Take a walk through its rich history
St George was outside the city boundary until 1860 and it marked the end of the tram line from Bristol, the terminus being in Beaconsfield Road. Nowadays, the area is not so much out on a limb, but is still a community in its own right, with plenty of shops and pubs, while the abandoned chimney at Troopers Hill serves as a prominent landmark.
Its history is caught up in mining, which began in the early 19th century and ran until 1904, when the last fireclay mines were abandoned. Now only pit names remain as a reminder, such as Deep Pit Road.
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John Armitstead, a colliery proprietor, had a pit between Church Road and Whitehall Road, where he installed a pumping engine for raising coal. Power was generated from water by means of a fire and the device was called a fire engine. It stood on land which came to be known as the Engine Ground and there is still a pub nearby called the Fire Engine.
Local tradition has it that the Parliamentary army, under the command of Sir Thomas Fairfax, camped on Troopers Hill prior to the siege of Bristol in 1645.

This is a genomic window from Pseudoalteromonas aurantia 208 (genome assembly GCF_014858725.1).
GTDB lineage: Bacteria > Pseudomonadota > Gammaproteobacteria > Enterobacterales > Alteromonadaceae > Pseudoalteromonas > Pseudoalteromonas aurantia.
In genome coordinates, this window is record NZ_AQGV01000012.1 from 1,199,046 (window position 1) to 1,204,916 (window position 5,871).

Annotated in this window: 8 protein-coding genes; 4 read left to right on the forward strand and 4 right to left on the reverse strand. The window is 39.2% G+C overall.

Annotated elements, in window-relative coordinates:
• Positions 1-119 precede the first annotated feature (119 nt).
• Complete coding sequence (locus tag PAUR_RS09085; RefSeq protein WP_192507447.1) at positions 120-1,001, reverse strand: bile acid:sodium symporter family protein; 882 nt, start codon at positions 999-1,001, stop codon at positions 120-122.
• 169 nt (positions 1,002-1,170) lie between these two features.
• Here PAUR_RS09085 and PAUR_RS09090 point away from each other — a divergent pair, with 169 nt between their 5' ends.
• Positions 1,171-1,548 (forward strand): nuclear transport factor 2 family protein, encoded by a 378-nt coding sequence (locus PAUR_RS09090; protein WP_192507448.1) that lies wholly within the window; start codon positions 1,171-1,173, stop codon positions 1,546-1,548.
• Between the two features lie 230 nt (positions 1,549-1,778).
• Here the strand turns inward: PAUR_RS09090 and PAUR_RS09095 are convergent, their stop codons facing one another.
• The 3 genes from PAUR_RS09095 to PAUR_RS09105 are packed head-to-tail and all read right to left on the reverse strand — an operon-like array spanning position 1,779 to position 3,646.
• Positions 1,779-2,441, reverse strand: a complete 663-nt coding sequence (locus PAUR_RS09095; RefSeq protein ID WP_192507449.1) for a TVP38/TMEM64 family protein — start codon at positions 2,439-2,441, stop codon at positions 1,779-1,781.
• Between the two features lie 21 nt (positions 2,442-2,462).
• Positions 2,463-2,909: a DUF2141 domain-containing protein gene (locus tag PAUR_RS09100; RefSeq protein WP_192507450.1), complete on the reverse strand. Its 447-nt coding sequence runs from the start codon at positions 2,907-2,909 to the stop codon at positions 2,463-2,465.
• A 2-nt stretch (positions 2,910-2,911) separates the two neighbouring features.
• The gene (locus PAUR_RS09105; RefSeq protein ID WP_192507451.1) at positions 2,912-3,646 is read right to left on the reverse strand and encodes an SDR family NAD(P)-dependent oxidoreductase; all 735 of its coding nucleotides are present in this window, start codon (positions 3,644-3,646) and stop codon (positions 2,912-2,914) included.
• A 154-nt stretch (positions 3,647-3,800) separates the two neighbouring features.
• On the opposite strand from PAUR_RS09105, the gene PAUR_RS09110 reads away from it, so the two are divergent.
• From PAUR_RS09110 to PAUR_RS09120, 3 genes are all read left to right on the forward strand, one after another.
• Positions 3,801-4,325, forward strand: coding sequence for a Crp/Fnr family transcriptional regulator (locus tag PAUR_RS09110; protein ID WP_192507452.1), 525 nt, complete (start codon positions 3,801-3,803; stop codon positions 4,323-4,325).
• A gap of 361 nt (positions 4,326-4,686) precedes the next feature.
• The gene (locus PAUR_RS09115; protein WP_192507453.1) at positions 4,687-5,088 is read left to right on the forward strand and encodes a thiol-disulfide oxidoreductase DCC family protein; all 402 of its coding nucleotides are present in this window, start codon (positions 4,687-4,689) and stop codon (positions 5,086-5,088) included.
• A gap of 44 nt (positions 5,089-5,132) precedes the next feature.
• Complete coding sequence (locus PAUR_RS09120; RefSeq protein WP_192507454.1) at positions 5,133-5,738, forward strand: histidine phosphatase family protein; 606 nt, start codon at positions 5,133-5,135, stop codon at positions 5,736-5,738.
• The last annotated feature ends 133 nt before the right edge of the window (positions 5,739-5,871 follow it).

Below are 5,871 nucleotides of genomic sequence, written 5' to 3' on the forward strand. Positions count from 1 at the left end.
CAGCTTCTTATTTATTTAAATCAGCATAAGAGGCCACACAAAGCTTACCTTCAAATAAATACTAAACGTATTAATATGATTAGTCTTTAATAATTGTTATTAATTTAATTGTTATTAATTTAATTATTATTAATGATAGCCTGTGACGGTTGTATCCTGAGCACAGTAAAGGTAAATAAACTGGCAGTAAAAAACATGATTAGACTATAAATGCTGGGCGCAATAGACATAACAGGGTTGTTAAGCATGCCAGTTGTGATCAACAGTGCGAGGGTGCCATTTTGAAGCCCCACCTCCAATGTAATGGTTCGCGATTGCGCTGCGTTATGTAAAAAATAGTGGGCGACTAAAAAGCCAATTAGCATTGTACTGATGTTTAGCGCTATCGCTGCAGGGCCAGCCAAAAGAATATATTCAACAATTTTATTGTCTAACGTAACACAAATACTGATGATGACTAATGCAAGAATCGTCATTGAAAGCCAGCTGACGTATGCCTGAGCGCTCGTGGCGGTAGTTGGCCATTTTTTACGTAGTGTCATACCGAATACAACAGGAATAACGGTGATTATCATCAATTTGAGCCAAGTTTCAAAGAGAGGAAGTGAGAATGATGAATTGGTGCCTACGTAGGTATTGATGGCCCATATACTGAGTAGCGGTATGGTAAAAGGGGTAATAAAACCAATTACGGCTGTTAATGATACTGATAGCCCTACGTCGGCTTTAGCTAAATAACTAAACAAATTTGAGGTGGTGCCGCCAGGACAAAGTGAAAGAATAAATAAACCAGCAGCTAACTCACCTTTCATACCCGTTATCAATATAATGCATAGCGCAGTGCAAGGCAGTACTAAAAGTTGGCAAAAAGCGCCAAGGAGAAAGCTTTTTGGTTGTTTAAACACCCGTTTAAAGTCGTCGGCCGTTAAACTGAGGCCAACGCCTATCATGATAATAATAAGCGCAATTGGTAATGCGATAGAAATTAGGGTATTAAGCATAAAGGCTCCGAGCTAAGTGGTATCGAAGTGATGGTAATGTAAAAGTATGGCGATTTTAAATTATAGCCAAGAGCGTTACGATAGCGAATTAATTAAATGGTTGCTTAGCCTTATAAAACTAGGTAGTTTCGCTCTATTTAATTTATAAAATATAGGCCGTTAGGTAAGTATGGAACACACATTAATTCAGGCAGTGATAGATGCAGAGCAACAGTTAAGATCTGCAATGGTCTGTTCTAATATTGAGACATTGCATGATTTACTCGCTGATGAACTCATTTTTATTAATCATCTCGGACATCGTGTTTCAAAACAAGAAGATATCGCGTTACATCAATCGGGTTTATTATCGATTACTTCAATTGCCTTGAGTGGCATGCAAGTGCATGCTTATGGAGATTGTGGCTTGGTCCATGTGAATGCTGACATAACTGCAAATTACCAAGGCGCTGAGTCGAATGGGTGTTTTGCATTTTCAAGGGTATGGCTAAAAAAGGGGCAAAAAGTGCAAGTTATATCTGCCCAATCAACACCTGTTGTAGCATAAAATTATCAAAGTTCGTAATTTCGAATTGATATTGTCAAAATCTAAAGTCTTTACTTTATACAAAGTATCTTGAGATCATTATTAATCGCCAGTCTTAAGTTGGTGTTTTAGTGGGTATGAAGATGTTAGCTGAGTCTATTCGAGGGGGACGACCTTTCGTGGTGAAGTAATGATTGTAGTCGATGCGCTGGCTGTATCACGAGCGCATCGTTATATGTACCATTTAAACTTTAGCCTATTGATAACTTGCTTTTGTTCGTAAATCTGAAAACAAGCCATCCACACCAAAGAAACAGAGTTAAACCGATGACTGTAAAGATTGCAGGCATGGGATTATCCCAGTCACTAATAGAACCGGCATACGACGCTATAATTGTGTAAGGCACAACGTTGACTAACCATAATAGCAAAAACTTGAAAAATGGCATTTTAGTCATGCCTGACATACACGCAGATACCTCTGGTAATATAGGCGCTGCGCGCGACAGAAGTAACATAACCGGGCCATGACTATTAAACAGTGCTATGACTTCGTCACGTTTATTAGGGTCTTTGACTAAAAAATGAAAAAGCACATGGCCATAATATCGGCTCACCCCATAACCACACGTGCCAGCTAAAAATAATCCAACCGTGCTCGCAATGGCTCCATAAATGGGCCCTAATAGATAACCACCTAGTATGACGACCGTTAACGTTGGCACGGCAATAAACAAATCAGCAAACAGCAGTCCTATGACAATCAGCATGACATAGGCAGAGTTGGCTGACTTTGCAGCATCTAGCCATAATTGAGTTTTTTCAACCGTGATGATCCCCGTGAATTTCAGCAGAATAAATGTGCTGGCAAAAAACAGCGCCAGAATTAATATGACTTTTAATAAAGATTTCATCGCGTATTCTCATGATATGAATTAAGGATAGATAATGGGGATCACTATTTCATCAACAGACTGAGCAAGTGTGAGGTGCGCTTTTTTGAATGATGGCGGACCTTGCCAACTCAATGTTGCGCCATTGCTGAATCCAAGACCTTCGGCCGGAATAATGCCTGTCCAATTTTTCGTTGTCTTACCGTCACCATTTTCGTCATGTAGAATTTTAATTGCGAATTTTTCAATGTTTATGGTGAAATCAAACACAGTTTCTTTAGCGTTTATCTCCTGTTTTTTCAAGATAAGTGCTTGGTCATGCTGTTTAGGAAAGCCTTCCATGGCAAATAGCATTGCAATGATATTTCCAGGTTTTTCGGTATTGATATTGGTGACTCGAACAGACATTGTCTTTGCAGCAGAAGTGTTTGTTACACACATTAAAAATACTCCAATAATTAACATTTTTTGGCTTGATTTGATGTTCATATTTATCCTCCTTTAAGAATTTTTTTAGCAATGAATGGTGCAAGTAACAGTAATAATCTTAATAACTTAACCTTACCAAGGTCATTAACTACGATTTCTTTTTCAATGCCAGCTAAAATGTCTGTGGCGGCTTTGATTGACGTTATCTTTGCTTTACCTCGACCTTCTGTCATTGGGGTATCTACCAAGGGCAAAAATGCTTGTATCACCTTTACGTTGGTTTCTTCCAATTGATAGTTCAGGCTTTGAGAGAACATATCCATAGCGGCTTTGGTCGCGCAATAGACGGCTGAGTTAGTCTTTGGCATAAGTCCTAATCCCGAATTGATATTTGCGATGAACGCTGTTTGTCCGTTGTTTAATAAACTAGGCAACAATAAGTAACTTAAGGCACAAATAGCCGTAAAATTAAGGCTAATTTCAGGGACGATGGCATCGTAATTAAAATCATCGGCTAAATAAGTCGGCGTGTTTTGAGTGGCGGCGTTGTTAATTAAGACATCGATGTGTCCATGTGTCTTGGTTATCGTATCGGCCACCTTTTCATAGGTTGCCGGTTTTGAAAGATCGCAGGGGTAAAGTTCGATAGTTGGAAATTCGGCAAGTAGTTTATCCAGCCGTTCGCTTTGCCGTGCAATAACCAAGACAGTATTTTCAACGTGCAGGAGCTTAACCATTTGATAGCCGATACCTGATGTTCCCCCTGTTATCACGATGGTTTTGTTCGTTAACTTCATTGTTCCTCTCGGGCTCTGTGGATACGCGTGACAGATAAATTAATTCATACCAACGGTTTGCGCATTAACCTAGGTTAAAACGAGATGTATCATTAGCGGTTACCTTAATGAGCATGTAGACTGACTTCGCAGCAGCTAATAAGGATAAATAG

It has also been suggested that the ditch between the hill and the allotments was dug at this time as a defensive earthworks.
It is known that the army approached Bristol via Keynsham and Hanham and it is possible that Troopers Hill, with its amazing views of the city, was used while the army was headquartered at Hanham.
The hill was declared as a Local Nature Reserve in June 1995 and is clearly recognisable from the chimney marking the top of the hill.
The St George Fountain is a Victorian construction which divides the main Church Road which forks at this point to Kingswood and Hanham. The road was also once the boundary between Bristol and Gloucestershire.
Adjacent to this was the Parish church of St George, which has since been demolished and sheltered housing built on the site.
Not far from this spot is the former police station, that's been converted to flats.
Opposite is a grassed area marking the spot of Park Picture House.
Another local facility demolished and never replaced, this was a great favourite with children who used to attend the "9d rush" on a Saturday morning.
Recently, there has been much televised about the palace at Kew Gardens and it is interesting to note the similarities in design of this building and the old red brick St George Higher Grade School, later St George Grammar School and then St George Comprehensive School, but now a Sikh temple and a gym.
Friends of Troopers Hill (www. troopers-hill.org.uk) arranges working groups, talks and walks. It received funding last year to develop a new walking group for the area. The St George Strollers' next walk is on Friday, June 29, starting at the Chalks Road entrance to St George's Park at 10.30am, then passing through Barton Hill to the Walled Garden for lunch. For details, contact Clare Willott on 0117 941 4514. Tomorrow, the hill is host to a free music evening. Take a picnic and enjoy the wonderful view over the city while listening to South Gloucestershire Youth Jazz Orchestra.